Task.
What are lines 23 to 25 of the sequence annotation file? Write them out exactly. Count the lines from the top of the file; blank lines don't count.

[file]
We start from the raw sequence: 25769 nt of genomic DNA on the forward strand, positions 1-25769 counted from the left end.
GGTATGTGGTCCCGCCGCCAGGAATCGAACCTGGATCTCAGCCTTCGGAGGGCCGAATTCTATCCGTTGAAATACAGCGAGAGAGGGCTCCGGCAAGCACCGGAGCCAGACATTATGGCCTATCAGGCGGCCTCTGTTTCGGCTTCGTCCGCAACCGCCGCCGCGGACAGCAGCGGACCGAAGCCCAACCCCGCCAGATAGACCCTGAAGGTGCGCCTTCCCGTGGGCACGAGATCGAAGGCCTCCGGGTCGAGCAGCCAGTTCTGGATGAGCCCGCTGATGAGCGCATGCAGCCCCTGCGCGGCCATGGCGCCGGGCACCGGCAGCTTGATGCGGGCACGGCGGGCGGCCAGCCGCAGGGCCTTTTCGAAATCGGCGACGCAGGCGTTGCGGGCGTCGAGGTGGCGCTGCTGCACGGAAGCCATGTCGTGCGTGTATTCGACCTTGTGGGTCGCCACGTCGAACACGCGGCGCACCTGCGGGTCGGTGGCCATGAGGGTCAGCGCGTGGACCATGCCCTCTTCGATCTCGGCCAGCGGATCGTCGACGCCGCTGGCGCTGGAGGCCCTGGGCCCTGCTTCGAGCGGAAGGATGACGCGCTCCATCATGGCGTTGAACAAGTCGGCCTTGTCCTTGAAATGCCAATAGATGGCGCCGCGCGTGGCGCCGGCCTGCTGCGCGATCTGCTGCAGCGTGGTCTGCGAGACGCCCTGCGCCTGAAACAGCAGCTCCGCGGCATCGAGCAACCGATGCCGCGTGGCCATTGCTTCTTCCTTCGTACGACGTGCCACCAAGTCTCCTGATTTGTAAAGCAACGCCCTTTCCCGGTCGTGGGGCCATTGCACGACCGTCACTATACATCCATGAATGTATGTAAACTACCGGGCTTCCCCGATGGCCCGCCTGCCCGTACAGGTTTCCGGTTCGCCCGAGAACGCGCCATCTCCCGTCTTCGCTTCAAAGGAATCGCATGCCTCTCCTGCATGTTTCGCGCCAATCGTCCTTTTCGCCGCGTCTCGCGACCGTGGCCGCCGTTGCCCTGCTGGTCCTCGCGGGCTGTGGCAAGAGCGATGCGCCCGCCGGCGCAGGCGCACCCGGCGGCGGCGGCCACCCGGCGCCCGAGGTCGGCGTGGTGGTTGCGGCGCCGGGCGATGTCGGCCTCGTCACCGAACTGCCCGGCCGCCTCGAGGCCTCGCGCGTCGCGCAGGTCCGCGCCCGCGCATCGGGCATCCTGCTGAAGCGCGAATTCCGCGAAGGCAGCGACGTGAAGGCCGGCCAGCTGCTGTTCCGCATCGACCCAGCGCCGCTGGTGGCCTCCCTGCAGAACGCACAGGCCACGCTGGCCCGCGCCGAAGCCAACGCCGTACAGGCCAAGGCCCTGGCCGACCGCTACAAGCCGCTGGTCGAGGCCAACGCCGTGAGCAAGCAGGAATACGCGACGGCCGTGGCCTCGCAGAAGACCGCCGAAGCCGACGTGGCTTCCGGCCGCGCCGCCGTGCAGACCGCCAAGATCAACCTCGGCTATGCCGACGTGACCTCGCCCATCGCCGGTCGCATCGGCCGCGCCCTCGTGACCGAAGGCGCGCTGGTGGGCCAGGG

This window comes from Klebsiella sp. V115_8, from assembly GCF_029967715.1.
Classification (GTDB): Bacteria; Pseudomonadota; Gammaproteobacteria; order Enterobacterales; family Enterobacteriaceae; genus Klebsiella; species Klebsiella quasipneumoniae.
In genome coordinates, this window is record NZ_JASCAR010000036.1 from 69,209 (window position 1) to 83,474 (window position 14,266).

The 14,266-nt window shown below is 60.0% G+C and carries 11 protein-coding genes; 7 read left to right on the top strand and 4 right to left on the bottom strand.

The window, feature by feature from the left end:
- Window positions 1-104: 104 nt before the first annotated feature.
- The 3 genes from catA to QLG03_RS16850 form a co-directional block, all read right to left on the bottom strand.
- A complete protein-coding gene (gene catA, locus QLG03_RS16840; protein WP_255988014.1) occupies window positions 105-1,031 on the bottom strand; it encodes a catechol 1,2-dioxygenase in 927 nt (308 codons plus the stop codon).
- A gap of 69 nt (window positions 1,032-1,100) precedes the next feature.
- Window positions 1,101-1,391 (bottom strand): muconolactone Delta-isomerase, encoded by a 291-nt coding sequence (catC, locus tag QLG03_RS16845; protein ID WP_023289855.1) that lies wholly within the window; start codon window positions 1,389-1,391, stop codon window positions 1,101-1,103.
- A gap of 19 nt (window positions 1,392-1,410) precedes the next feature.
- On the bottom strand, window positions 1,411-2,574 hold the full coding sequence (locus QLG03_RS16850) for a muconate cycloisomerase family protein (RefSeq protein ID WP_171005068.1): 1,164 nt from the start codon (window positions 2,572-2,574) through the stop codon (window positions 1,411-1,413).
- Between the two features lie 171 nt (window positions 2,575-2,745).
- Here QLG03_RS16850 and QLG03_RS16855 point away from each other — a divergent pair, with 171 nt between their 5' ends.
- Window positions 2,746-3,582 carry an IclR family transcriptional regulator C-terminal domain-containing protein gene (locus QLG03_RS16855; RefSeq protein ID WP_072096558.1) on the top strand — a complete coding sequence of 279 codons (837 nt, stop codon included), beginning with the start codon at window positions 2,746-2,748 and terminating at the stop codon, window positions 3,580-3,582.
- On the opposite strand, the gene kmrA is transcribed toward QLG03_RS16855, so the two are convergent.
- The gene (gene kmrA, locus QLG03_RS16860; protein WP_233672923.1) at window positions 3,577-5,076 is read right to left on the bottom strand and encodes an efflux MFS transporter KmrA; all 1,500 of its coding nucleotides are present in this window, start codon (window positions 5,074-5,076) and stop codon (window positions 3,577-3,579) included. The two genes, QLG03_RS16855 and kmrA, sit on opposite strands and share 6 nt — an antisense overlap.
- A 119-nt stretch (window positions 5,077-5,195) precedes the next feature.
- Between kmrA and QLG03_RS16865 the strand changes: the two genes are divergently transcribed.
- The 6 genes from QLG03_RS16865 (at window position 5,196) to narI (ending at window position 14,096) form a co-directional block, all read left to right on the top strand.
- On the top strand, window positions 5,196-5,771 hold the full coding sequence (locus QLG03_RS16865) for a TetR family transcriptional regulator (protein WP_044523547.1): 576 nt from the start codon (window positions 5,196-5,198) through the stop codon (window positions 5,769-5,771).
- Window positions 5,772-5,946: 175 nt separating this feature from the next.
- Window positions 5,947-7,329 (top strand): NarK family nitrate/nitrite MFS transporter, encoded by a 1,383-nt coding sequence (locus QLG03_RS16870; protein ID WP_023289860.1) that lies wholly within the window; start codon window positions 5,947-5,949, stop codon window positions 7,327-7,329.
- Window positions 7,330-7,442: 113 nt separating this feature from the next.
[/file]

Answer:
- On the top strand, window positions 5,196-5,771 hold the full coding sequence (locus QLG03_RS16865) for a TetR family transcriptional regulator (protein WP_044523547.1): 576 nt from the start codon (window positions 5,196-5,198) through the stop codon (window positions 5,769-5,771).
- Window positions 5,772-5,946: 175 nt separating this feature from the next.
- Window positions 5,947-7,329 (top strand): NarK family nitrate/nitrite MFS transporter, encoded by a 1,383-nt coding sequence (locus QLG03_RS16870; protein ID WP_023289860.1) that lies wholly within the window; start codon window positions 5,947-5,949, stop codon window positions 7,327-7,329.